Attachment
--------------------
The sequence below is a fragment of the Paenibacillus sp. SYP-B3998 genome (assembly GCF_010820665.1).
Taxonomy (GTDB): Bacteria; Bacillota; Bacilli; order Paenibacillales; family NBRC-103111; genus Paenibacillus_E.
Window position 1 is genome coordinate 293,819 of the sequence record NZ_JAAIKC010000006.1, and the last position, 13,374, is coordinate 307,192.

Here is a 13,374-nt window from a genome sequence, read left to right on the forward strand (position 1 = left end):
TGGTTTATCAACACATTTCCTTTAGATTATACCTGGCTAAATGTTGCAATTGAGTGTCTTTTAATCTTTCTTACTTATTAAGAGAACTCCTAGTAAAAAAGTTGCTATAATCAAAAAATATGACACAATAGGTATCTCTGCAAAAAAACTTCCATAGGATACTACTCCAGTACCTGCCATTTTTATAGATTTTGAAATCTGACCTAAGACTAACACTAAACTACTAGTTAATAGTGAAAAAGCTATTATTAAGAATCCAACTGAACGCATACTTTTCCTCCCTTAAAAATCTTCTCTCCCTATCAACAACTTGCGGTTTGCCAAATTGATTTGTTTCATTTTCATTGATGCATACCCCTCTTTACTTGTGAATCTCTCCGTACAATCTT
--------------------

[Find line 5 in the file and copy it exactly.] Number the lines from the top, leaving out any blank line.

TGGTTTATCAACACATTTCCTTTAGATTATACCTGGCTAAATGTTGCAATTGAGTGTCTTTTAATCTTTCTTACTTATTAAGAGAACTCCTAGTAAAAAAGTTGCTATAATCAAAAAATATGACACAATAGGTATCTCTGCAAAAAAACTTCCATAGGATACTACTCCAGTACCTGCCATTTTTATAGATTTTGAAATCTGACCTAAGACTAACACTAAACTACTAGTTAATAGTGAAAAAGCTATTATTAAGAATCCAACTGAACGCATACTTTTCCTCCCTTAAAAATCTTCTCTCCCTATCAACAACTTGCGGTTTGCCAAATTGATTTGTTTCATTTTCATTGATGCATACCCCTCTTTACTTGTGAATCTCTCCGTACAATCTT